In the case of a structure and test set-up characterized as substantially non-uniform as regards loading imposed on the different shakers, the bias signal may be furnished by recording the drive signal to one shaker, and the thus recorded signal may be played back for application as a stabilizing signal. For example, in FIG. 4, shaker 70 may be driven by itself with shakers 71 and 72 being shut-down, the output at 95 being controlled at desired phase and amplitude by adjustment of the phase and amplitude control 73, as for example in response to feed back from pickup 95 in the manner as previously described in FIG. 1. A version A(t) of the drive signal from the control 73 to the power amplifier 76 may be recorded at 79, as a function of frequency of master oscillator 82, the recorder having oscillator input at 83. Specifically, the in-phase and quadrature components of A(t) may be so recorded, the recorder for example being a drum or linear type X-Y device with curve follower capability (two channel). In the same manner shaker 71 may be driven with shakers 70 and 72 shut down, and a recording of the stabilizing signal made at 80; and shaker 72 may be driven with shakers 70 and 71 shut down and a stabilizing signal recorded at 81. The signal recorded at 79 incorporates the influence of the connections of the shakers 71 and 72 to the load upon the detector 95 associated with shaker 70; the signal recorded at 80 incorporates the influence of the connection of shakers 70 and 72 to the load upon the detector 96 associated with shaker 71; and the signal recorded at 81 incorporates the influence of the connection of the shakers 70 and 71 to the load upon the detector 97 associated with shaker 72. In this regard, when shaker 70 is driven with shakers 71 and 72 shut down, the shaker drive to the load corresponds to vector 50 in FIG. 2b and the reactive force influence of the shut down shakers on the detector 95 corresponds to vector 51 in FIG. 2b. The signal recorded at 79, properly inverted, corresponds to generation of vector 50(a) seen in FIG. 2c. Finally, the playback of the recorded signal to the drive 76 corresponds to FIG. 2d, with vectors 50(a), 51 and 50(b) adding to produce vector 52, a stable condition.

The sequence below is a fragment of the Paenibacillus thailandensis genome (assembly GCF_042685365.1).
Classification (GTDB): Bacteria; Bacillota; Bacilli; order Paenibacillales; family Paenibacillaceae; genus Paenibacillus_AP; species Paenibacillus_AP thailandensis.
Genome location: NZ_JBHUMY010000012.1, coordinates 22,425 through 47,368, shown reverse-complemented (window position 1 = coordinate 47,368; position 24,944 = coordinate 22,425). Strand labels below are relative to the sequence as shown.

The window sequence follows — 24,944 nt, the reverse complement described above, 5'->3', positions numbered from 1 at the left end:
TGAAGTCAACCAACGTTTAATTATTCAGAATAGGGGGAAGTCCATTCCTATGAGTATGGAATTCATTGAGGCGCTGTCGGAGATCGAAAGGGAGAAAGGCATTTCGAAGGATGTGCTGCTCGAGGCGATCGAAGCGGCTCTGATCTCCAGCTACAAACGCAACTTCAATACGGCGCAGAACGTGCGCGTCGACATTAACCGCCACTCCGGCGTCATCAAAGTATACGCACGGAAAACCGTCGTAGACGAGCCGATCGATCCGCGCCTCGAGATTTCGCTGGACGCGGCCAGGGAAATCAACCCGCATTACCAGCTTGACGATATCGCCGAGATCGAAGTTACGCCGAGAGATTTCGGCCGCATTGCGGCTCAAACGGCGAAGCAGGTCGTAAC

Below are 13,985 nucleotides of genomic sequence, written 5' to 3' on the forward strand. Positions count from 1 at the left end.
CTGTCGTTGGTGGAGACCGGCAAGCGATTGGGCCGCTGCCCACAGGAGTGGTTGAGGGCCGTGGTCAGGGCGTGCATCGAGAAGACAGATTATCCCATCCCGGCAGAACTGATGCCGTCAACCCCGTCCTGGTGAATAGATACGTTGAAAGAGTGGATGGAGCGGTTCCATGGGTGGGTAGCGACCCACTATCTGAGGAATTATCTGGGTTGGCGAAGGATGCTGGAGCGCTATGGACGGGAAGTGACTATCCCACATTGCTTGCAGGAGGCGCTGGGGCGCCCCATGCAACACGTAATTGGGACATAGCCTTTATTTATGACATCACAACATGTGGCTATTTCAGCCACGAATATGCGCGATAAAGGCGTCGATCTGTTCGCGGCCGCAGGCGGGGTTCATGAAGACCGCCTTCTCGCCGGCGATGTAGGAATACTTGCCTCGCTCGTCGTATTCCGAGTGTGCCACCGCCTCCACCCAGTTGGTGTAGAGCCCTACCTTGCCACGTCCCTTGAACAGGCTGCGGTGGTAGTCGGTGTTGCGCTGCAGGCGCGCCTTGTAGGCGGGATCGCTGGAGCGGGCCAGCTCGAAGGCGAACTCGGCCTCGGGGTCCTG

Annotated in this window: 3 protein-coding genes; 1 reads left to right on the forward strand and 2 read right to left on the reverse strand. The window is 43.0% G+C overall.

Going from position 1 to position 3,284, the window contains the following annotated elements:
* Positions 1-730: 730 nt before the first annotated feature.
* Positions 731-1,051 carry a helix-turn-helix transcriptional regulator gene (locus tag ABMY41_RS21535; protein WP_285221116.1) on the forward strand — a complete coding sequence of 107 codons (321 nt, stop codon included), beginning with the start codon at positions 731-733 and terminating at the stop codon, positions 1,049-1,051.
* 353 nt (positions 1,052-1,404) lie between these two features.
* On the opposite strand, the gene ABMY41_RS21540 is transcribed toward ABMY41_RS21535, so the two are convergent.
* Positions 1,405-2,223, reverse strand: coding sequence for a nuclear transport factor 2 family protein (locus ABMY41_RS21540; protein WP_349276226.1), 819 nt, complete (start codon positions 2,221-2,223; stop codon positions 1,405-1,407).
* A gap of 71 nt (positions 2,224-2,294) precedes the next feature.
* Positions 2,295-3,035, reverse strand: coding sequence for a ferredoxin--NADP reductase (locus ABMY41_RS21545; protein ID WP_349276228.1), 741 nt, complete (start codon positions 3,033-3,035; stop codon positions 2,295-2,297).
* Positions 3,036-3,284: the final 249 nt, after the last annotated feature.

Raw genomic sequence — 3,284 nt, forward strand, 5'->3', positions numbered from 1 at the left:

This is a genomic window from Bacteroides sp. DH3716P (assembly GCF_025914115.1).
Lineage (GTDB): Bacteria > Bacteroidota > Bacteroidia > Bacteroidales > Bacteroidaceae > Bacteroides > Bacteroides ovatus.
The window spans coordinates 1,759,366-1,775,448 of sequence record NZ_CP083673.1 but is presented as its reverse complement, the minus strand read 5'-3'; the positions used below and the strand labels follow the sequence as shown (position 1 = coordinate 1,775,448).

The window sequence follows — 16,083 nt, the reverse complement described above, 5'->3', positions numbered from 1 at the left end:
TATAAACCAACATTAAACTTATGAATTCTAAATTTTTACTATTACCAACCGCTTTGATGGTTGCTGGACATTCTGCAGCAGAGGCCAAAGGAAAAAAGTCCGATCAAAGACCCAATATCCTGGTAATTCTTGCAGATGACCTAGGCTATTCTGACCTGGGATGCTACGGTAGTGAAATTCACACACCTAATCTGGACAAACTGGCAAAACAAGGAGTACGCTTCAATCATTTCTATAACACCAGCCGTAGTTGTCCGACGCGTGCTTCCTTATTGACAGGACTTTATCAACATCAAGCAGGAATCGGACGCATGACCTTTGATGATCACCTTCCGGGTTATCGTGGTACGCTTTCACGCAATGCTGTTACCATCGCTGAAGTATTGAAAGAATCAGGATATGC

Thereafter playback terminal 79a of recorder 79 may be connected to stabilizing input terminal 76a of amplifier 76; playback terminal a of recorder 80 may be connected to stabilizing input terminal 77a of amplifier 77; and playback terminal 81a of recorder 81 may be connected to stabilizing input terminal 78a of amplifiers 78. The system is then operated with all shakers running and the stabilizing signals applied to the amplifiers as described, with their levels predetermined as functions of oscillator frequency. As before, the various stabilizing signals may be phase inverted if necessary to subtract from the drive inputs to the amplifiers 76-78. The resultant difierence signals are used to control the shakers.